An LGBT advocacy group urged the Japanese government on Tuesday to ensure all pregnant women have access to the same level of medical support after a woman in a same-sex relationship who became pregnant through in-vitro fertilization was denied treatment at a hospital.

In the request presented to the Children and Families Agency, the Tokyo-based organization Kodomap also highlighted another case in which a hospital refused to give a checkup to an unmarried pregnant woman who planned to raise the child on her own.

Satoko Nagamura (R), co-representative of Kodomap, presents a letter of request to Koji Takahashi, a senior official of the Children and Families Agency, in Tokyo on Nov. 7, 2023. (Kyodo)

The cases occurred at a time when Japanese hospitals have grown wary about accepting pregnant women unconditionally due to a lack of legislation related to conception via donated sperm.

Japan requires women to be in a heterosexual marriage to access IVF, leading some in same-sex relationships to travel overseas to receive the treatment.

Kodomap called on the government to ensure that "all women, regardless of their marital status or how they became pregnant, can receive appropriate obstetrics treatment."

Koji Takahashi, a senior official at the agency who received the request, echoed that view, saying, "Regardless of how she got pregnant, there should not be a case where an obstetrics department refuses to examine a pregnant woman."

Takahashi added the government would soon send notices to hospitals instructing them to avoid a repeat of the situation.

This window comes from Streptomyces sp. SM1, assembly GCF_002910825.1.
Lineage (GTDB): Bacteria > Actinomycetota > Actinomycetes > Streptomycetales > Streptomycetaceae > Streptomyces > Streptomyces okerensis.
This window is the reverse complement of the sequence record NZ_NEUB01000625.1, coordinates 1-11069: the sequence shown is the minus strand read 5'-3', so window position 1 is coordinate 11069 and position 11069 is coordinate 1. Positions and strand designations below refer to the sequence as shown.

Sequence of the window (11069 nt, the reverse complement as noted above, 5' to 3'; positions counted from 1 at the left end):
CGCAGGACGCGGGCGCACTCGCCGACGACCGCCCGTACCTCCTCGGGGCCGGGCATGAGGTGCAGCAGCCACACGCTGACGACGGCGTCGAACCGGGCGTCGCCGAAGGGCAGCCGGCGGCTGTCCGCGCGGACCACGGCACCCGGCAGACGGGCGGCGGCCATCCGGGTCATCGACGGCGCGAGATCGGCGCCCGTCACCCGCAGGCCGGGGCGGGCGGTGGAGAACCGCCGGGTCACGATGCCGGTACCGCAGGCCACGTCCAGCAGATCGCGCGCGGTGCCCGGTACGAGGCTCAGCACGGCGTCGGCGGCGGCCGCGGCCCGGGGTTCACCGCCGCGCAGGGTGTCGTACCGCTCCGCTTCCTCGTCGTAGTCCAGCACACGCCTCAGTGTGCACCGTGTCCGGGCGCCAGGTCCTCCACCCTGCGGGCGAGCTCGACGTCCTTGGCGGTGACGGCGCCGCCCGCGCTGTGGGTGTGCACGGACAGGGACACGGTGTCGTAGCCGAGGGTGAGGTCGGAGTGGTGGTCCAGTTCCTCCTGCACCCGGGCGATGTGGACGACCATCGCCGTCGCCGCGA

In the case of the woman in the same-sex relationship who conceived overseas via IVF, the hospital conducted an ethics committee assessment to determine what action to take.

The committee decided that, as it is an unprecedented situation, the institution should refuse to allow the woman to access its services.

In the other case, the unmarried woman was told by the hospital she may no longer receive pregnancy checkups because she lacked sufficient documentation from the clinic where she underwent in-vitro fertilization using donated sperm.

Satoko Nagamura, a representative of Kodomap, said such cases occur because some medical workers are prejudiced or lack understanding of LGBT couples who wish to have children through IVF.

"It is unacceptable that hospitals deny examinations just because the woman is from a sexual minority or has used a donated sperm," said Nagamura.

Related coverage:

Woman becomes pregnant via IVF donor sperm after husband's death

FOCUS:Japan faces hurdle to changing law after transgender surgery decision

Japan's top court says surgery need for gender change unconstitutional